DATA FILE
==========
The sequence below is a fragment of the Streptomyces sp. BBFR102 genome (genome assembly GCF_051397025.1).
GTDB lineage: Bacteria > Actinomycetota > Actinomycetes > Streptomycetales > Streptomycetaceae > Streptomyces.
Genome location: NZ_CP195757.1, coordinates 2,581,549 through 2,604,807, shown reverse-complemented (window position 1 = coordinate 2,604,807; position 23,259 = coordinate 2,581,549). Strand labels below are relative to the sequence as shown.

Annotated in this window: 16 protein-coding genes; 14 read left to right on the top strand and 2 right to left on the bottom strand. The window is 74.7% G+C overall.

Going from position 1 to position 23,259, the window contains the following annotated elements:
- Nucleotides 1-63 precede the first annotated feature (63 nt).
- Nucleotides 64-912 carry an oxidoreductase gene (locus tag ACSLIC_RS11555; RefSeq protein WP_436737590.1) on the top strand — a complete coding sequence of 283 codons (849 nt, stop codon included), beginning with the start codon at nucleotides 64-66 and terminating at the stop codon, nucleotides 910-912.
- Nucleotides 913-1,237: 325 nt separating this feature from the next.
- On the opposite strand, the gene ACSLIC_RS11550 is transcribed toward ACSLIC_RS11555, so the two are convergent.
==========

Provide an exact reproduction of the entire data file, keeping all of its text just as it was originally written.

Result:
The sequence below is a fragment of the Streptomyces sp. BBFR102 genome (genome assembly GCF_051397025.1).
GTDB lineage: Bacteria > Actinomycetota > Actinomycetes > Streptomycetales > Streptomycetaceae > Streptomyces.
Genome location: NZ_CP195757.1, coordinates 2,581,549 through 2,604,807, shown reverse-complemented (window position 1 = coordinate 2,604,807; position 23,259 = coordinate 2,581,549). Strand labels below are relative to the sequence as shown.

Annotated in this window: 16 protein-coding genes; 14 read left to right on the top strand and 2 right to left on the bottom strand. The window is 74.7% G+C overall.

Going from position 1 to position 23,259, the window contains the following annotated elements:
- Nucleotides 1-63 precede the first annotated feature (63 nt).
- Nucleotides 64-912 carry an oxidoreductase gene (locus tag ACSLIC_RS11555; RefSeq protein WP_436737590.1) on the top strand — a complete coding sequence of 283 codons (849 nt, stop codon included), beginning with the start codon at nucleotides 64-66 and terminating at the stop codon, nucleotides 910-912.
- Nucleotides 913-1,237: 325 nt separating this feature from the next.
- On the opposite strand, the gene ACSLIC_RS11550 is transcribed toward ACSLIC_RS11555, so the two are convergent.